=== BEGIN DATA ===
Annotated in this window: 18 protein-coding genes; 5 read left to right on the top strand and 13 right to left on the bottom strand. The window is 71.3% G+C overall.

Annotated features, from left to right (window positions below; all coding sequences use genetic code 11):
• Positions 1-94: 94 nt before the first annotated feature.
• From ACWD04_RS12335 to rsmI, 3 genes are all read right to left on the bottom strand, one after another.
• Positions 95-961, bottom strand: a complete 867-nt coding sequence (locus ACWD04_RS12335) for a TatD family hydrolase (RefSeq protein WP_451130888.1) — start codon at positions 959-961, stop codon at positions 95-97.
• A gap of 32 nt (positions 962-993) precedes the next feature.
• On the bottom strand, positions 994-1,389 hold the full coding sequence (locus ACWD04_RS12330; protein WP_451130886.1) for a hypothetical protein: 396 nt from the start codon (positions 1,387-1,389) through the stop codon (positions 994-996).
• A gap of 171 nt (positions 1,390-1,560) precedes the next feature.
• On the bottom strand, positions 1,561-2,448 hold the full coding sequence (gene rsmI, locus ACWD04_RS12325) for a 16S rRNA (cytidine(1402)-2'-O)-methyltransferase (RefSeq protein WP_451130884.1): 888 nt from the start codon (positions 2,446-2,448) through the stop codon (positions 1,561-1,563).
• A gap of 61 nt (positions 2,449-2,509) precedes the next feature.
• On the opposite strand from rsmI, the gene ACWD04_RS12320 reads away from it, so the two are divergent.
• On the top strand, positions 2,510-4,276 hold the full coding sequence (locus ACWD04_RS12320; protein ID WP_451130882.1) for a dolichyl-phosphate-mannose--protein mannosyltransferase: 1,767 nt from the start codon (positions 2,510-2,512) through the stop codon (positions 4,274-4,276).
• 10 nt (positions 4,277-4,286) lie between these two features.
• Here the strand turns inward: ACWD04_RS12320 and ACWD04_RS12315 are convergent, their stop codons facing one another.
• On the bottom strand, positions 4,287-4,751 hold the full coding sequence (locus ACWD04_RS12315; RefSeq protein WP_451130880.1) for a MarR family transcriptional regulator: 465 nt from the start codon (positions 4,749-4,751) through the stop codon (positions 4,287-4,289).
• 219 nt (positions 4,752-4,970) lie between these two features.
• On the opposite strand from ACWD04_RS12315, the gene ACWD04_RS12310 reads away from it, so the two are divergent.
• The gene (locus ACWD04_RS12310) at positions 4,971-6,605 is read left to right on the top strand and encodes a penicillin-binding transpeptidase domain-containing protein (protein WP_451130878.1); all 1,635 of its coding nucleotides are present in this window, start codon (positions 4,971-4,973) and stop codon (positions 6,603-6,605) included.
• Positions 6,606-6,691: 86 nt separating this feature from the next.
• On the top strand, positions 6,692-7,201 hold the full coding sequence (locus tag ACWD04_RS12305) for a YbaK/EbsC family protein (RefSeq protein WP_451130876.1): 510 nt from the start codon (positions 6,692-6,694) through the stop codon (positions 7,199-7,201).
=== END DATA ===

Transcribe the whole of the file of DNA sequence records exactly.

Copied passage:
Annotated in this window: 18 protein-coding genes; 5 read left to right on the top strand and 13 right to left on the bottom strand. The window is 71.3% G+C overall.

Annotated features, from left to right (window positions below; all coding sequences use genetic code 11):
• Positions 1-94: 94 nt before the first annotated feature.
• From ACWD04_RS12335 to rsmI, 3 genes are all read right to left on the bottom strand, one after another.
• Positions 95-961, bottom strand: a complete 867-nt coding sequence (locus ACWD04_RS12335) for a TatD family hydrolase (RefSeq protein WP_451130888.1) — start codon at positions 959-961, stop codon at positions 95-97.
• A gap of 32 nt (positions 962-993) precedes the next feature.
• On the bottom strand, positions 994-1,389 hold the full coding sequence (locus ACWD04_RS12330; protein WP_451130886.1) for a hypothetical protein: 396 nt from the start codon (positions 1,387-1,389) through the stop codon (positions 994-996).
• A gap of 171 nt (positions 1,390-1,560) precedes the next feature.
• On the bottom strand, positions 1,561-2,448 hold the full coding sequence (gene rsmI, locus ACWD04_RS12325) for a 16S rRNA (cytidine(1402)-2'-O)-methyltransferase (RefSeq protein WP_451130884.1): 888 nt from the start codon (positions 2,446-2,448) through the stop codon (positions 1,561-1,563).
• A gap of 61 nt (positions 2,449-2,509) precedes the next feature.
• On the opposite strand from rsmI, the gene ACWD04_RS12320 reads away from it, so the two are divergent.
• On the top strand, positions 2,510-4,276 hold the full coding sequence (locus ACWD04_RS12320; protein ID WP_451130882.1) for a dolichyl-phosphate-mannose--protein mannosyltransferase: 1,767 nt from the start codon (positions 2,510-2,512) through the stop codon (positions 4,274-4,276).
• 10 nt (positions 4,277-4,286) lie between these two features.
• Here the strand turns inward: ACWD04_RS12320 and ACWD04_RS12315 are convergent, their stop codons facing one another.
• On the bottom strand, positions 4,287-4,751 hold the full coding sequence (locus ACWD04_RS12315; RefSeq protein WP_451130880.1) for a MarR family transcriptional regulator: 465 nt from the start codon (positions 4,749-4,751) through the stop codon (positions 4,287-4,289).
• 219 nt (positions 4,752-4,970) lie between these two features.
• On the opposite strand from ACWD04_RS12315, the gene ACWD04_RS12310 reads away from it, so the two are divergent.
• The gene (locus ACWD04_RS12310) at positions 4,971-6,605 is read left to right on the top strand and encodes a penicillin-binding transpeptidase domain-containing protein (protein WP_451130878.1); all 1,635 of its coding nucleotides are present in this window, start codon (positions 4,971-4,973) and stop codon (positions 6,603-6,605) included.
• Positions 6,606-6,691: 86 nt separating this feature from the next.
• On the top strand, positions 6,692-7,201 hold the full coding sequence (locus tag ACWD04_RS12305) for a YbaK/EbsC family protein (RefSeq protein WP_451130876.1): 510 nt from the start codon (positions 6,692-6,694) through the stop codon (positions 7,199-7,201).